# How do you prove 1/(1-cos)-1/(1+cos)= 2csc^2?

May 17, 2015

The $-$ sign in the question should be a $+$.

$\frac{1}{1 - \cos \theta} + \frac{1}{1 + \cos \theta}$

$= \left(\frac{1}{1 - \cos \theta}\right) \left(\frac{1 + \cos \theta}{1 + \cos \theta}\right) + \left(\frac{1}{1 + \cos \theta}\right) \left(\frac{1 - \cos \theta}{1 - \cos \theta}\right)$

$= \frac{1 + \cos \theta}{1 - {\cos}^{2} \theta} + \frac{1 - \cos \theta}{1 - {\cos}^{2} \theta}$

$= \frac{\left(1 + \cos \theta\right) + \left(1 - \cos \theta\right)}{1 - {\cos}^{2} \theta}$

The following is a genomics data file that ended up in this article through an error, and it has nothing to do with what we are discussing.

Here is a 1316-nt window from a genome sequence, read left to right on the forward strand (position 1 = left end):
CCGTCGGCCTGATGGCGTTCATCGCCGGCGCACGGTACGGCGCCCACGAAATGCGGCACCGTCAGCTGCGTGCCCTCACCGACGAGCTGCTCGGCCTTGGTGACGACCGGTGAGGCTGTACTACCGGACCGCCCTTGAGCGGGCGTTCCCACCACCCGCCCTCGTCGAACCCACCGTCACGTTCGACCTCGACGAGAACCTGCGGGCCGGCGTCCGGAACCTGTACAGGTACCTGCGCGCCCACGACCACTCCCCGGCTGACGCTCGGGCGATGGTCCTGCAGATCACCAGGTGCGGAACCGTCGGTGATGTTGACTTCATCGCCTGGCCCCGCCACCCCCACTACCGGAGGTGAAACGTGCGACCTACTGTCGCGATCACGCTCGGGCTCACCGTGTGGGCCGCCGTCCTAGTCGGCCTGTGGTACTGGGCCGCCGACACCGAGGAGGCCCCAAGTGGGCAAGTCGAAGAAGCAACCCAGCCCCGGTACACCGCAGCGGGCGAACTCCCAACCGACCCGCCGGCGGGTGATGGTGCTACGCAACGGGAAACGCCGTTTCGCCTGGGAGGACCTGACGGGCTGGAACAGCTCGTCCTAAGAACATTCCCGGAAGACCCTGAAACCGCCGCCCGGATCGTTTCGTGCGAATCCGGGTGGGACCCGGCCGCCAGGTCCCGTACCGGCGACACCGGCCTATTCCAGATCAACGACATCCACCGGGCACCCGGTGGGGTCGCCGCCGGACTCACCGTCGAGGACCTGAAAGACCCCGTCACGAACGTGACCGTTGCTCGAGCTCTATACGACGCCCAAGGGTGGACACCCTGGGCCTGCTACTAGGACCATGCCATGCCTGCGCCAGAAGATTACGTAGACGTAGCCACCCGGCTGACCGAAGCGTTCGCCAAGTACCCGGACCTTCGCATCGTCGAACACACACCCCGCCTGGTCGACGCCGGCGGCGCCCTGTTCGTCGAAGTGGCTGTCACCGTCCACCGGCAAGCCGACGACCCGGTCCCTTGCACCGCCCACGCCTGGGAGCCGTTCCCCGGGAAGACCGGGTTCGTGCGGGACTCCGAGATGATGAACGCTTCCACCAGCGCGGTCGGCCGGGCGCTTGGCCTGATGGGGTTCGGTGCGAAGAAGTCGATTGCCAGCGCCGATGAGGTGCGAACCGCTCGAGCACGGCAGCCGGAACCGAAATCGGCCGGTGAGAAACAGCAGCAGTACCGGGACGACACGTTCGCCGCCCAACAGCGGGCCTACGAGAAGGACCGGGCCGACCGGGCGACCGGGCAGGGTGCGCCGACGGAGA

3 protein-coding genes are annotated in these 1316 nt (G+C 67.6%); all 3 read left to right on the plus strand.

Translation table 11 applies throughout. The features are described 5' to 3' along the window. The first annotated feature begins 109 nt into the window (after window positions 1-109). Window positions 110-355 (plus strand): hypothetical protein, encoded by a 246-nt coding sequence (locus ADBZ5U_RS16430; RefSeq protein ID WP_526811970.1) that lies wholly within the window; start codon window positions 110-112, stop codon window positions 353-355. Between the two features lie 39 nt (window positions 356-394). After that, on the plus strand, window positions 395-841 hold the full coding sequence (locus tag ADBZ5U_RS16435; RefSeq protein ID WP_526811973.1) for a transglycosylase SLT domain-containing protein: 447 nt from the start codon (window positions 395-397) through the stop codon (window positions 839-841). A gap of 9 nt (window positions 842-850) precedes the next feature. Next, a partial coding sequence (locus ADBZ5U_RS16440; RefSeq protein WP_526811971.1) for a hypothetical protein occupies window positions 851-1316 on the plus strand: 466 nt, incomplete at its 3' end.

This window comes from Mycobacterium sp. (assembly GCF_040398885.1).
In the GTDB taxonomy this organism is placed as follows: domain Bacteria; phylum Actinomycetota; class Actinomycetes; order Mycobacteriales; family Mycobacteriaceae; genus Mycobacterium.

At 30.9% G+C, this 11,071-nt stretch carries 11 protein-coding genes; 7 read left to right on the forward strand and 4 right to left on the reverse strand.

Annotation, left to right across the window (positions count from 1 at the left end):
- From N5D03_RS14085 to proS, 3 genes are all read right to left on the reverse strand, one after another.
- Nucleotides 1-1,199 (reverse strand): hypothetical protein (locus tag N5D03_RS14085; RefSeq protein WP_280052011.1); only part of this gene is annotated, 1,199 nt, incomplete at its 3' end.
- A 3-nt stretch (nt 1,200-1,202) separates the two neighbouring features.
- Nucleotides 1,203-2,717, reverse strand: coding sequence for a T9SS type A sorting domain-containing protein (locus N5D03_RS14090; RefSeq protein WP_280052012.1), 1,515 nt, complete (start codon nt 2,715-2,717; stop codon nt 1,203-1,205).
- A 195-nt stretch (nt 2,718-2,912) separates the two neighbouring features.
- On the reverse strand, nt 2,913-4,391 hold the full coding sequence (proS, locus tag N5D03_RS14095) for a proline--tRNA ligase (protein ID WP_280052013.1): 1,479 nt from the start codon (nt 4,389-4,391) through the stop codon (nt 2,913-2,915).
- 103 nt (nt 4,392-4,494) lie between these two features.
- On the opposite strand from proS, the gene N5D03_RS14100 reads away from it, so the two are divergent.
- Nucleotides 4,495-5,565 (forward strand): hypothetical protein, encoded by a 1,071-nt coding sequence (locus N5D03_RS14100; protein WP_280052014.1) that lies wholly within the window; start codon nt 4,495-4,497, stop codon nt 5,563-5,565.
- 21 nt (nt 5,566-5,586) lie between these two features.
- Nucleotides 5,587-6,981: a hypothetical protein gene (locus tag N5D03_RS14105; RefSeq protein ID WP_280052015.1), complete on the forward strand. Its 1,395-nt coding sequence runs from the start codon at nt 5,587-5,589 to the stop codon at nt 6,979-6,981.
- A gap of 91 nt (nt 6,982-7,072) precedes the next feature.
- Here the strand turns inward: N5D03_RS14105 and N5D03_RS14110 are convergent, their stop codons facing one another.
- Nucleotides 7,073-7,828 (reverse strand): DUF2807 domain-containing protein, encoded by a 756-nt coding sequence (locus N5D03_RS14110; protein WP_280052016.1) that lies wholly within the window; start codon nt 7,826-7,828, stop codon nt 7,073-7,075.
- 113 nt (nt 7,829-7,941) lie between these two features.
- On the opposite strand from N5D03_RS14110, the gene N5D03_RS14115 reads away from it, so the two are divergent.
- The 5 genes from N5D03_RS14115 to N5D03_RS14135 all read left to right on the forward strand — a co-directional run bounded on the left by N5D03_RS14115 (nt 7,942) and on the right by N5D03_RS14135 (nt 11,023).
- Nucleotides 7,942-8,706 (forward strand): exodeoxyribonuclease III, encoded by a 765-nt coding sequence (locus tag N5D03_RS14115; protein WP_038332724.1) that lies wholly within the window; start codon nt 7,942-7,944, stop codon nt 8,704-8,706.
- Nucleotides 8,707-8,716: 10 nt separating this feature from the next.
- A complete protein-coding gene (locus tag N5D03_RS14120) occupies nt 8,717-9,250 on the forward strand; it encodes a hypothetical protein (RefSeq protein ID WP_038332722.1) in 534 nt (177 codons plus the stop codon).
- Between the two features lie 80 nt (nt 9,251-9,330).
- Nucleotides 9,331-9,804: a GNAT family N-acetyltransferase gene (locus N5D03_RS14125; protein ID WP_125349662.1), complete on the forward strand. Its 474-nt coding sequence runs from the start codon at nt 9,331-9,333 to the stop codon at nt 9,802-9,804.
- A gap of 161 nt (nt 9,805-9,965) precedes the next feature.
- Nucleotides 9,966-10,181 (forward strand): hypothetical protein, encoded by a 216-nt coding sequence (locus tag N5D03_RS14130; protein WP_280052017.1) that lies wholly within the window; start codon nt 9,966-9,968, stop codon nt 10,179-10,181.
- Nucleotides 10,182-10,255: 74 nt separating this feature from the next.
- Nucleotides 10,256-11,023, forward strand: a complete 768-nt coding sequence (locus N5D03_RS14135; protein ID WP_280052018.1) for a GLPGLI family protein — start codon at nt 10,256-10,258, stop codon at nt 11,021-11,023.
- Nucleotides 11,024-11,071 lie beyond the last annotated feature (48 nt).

$= \frac{2}{{\sin}^{2} \theta}$

$= 2 \left(\frac{1}{\sin} ^ 2 \theta\right)$

$= 2 {\left(\frac{1}{\sin} \theta\right)}^{2}$

$= 2 {\csc}^{2} \theta$

If you try the same thing with $\frac{1}{1 - \cos \theta} - \frac{1}{1 + \cos \theta}$ you will get the result $2 \cos \theta {\csc}^{2} \theta$.